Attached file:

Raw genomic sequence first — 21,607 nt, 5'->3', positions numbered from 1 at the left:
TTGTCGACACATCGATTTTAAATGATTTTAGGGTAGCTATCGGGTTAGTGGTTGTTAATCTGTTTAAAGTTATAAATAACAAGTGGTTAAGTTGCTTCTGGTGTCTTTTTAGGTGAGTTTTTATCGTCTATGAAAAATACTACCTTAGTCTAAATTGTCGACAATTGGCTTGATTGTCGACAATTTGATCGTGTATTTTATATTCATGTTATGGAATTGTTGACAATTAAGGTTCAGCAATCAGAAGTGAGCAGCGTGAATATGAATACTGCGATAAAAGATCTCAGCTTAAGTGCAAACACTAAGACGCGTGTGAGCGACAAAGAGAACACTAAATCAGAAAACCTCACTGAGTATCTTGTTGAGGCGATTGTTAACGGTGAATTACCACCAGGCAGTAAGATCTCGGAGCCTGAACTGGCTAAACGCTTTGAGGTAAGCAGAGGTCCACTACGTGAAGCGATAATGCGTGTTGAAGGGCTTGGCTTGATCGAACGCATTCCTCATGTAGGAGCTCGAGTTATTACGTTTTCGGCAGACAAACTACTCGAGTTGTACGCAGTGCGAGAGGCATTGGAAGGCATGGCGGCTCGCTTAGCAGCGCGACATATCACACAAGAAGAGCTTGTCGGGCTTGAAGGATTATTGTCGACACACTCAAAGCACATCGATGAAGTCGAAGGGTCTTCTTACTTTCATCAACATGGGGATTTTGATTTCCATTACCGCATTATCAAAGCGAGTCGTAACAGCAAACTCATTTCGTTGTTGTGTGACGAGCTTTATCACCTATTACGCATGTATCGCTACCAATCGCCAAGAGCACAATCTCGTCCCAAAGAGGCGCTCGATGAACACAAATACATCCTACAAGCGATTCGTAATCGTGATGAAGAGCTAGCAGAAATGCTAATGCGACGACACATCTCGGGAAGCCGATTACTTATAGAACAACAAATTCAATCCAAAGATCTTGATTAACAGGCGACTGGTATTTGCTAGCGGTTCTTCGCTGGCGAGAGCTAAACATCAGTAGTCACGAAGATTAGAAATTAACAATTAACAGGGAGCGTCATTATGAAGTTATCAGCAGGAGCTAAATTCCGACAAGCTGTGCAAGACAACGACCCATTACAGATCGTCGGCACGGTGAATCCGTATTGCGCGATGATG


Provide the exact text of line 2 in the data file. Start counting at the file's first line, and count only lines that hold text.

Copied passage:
TTGTCGACACATCGATTTTAAATGATTTTAGGGTAGCTATCGGGTTAGTGGTTGTTAATCTGTTTAAAGTTATAAATAACAAGTGGTTAAGTTGCTTCTGGTGTCTTTTTAGGTGAGTTTTTATCGTCTATGAAAAATACTACCTTAGTCTAAATTGTCGACAATTGGCTTGATTGTCGACAATTTGATCGTGTATTTTATATTCATGTTATGGAATTGTTGACAATTAAGGTTCAGCAATCAGAAGTGAGCAGCGTGAATATGAATACTGCGATAAAAGATCTCAGCTTAAGTGCAAACACTAAGACGCGTGTGAGCGACAAAGAGAACACTAAATCAGAAAACCTCACTGAGTATCTTGTTGAGGCGATTGTTAACGGTGAATTACCACCAGGCAGTAAGATCTCGGAGCCTGAACTGGCTAAACGCTTTGAGGTAAGCAGAGGTCCACTACGTGAAGCGATAATGCGTGTTGAAGGGCTTGGCTTGATCGAACGCATTCCTCATGTAGGAGCTCGAGTTATTACGTTTTCGGCAGACAAACTACTCGAGTTGTACGCAGTGCGAGAGGCATTGGAAGGCATGGCGGCTCGCTTAGCAGCGCGACATATCACACAAGAAGAGCTTGTCGGGCTTGAAGGATTATTGTCGACACACTCAAAGCACATCGATGAAGTCGAAGGGTCTTCTTACTTTCATCAACATGGGGATTTTGATTTCCATTACCGCATTATCAAAGCGAGTCGTAACAGCAAACTCATTTCGTTGTTGTGTGACGAGCTTTATCACCTATTACGCATGTATCGCTACCAATCGCCAAGAGCACAATCTCGTCCCAAAGAGGCGCTCGATGAACACAAATACATCCTACAAGCGATTCGTAATCGTGATGAAGAGCTAGCAGAAATGCTAATGCGACGACACATCTCGGGAAGCCGATTACTTATAGAACAACAAATTCAATCCAAAGATCTTGATTAACAGGCGACTGGTATTTGCTAGCGGTTCTTCGCTGGCGAGAGCTAAACATCAGTAGTCACGAAGATTAGAAATTAACAATTAACAGGGAGCGTCATTATGAAGTTATCAGCAGGAGCTAAATTCCGACAAGCTGTGCAAGACAACGACCCATTACAGATCGTCGGCACGGTGAATCCGTATTGCGCGATGATG